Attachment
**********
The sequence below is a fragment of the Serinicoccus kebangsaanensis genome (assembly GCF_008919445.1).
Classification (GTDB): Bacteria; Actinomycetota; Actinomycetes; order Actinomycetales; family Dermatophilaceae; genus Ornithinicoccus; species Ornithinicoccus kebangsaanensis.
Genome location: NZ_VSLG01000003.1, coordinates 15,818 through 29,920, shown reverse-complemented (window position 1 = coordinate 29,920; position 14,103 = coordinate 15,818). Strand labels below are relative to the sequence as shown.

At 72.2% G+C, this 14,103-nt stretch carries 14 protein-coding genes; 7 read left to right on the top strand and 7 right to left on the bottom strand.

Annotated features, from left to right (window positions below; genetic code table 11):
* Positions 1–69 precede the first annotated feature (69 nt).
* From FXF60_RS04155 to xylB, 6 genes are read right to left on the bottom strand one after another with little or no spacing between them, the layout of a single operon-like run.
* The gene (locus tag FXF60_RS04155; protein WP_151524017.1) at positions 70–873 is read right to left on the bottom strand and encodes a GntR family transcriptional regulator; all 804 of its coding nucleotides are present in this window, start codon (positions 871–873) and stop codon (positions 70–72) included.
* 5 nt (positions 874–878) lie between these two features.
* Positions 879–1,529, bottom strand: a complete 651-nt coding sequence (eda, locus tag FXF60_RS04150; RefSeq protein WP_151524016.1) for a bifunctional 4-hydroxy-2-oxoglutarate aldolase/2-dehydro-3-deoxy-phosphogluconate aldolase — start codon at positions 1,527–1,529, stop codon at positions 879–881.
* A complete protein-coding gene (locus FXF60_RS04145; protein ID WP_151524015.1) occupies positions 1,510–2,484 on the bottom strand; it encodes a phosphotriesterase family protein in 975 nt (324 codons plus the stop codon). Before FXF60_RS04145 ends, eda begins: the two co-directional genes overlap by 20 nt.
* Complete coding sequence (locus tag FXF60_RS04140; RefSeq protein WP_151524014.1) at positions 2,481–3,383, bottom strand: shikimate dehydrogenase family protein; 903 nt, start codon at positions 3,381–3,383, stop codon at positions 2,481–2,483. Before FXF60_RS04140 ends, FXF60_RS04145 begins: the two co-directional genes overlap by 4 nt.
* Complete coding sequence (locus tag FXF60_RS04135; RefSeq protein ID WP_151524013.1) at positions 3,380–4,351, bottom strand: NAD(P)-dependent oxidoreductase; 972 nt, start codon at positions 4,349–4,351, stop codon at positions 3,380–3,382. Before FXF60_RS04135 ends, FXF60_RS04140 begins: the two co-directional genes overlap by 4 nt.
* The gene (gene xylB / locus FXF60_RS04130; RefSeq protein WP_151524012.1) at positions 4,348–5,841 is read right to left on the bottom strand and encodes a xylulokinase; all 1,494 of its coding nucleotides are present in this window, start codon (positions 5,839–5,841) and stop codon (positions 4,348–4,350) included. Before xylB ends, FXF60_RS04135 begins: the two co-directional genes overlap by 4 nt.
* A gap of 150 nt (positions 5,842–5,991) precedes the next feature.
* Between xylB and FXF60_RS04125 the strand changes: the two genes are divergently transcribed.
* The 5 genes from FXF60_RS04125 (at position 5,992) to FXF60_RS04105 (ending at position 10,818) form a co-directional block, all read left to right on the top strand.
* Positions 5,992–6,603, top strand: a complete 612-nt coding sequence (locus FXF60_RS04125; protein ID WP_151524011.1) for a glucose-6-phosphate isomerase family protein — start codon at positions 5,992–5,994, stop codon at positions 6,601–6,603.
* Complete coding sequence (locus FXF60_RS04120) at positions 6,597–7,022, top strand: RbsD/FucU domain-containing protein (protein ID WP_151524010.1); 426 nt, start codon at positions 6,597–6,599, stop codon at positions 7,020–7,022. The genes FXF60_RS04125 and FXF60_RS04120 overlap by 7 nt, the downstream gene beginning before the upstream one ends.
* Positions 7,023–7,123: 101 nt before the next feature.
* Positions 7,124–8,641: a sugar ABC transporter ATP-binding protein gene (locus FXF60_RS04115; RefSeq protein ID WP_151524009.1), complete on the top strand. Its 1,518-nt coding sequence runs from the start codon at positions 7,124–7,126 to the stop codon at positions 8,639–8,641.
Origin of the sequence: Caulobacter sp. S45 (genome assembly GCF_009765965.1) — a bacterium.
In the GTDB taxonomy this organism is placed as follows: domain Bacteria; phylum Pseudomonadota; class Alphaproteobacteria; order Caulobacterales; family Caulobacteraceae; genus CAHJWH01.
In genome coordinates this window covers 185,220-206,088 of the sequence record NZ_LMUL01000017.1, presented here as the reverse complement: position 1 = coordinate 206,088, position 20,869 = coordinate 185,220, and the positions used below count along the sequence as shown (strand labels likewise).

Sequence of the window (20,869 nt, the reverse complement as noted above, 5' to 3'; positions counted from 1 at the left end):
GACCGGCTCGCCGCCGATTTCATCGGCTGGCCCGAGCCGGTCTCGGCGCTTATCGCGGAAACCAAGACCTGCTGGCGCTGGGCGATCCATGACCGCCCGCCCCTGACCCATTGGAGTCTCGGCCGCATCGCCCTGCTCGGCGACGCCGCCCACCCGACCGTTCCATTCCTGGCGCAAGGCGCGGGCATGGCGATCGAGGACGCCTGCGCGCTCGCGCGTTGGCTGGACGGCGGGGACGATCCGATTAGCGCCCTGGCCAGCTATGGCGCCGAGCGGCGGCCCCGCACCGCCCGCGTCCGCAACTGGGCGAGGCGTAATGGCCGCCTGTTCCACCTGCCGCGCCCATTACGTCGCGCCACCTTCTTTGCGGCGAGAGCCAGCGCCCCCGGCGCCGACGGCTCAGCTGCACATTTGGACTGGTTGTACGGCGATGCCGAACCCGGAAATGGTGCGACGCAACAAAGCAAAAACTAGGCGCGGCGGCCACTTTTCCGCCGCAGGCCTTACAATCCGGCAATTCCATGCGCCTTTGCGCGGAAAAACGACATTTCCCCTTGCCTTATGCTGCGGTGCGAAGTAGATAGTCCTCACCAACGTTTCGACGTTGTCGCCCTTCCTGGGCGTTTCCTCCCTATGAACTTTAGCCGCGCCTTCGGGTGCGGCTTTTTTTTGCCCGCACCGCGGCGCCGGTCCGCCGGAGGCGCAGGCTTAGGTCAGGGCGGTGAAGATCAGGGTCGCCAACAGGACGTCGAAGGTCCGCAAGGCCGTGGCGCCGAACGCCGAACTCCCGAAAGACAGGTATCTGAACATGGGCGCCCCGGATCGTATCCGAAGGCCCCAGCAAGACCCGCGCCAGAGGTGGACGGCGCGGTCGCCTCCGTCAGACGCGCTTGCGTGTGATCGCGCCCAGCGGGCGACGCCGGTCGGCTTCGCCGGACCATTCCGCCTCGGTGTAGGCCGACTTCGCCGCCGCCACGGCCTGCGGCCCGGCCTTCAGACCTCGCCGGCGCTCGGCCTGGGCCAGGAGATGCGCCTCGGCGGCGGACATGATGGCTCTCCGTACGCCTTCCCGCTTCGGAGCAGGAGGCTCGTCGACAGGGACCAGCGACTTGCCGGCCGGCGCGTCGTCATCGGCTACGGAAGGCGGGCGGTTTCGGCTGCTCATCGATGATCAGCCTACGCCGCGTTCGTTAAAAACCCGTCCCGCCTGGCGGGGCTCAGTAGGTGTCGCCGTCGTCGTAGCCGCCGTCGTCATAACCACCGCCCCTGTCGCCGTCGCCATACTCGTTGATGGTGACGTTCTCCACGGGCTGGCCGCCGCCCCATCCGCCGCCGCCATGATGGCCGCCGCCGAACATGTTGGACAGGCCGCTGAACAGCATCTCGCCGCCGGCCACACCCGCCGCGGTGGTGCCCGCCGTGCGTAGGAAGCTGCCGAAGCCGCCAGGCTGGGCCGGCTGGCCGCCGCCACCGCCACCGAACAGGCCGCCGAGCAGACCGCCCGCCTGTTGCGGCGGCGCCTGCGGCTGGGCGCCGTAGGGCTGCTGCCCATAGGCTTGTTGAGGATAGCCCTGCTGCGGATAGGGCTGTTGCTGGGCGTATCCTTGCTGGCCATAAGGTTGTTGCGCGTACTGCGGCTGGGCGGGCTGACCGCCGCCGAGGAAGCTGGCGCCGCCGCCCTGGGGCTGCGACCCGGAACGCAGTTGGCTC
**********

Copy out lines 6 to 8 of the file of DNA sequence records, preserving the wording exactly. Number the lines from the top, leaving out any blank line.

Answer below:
* Positions 1–69 precede the first annotated feature (69 nt).
* From FXF60_RS04155 to xylB, 6 genes are read right to left on the bottom strand one after another with little or no spacing between them, the layout of a single operon-like run.
* The gene (locus tag FXF60_RS04155; protein WP_151524017.1) at positions 70–873 is read right to left on the bottom strand and encodes a GntR family transcriptional regulator; all 804 of its coding nucleotides are present in this window, start codon (positions 871–873) and stop codon (positions 70–72) included.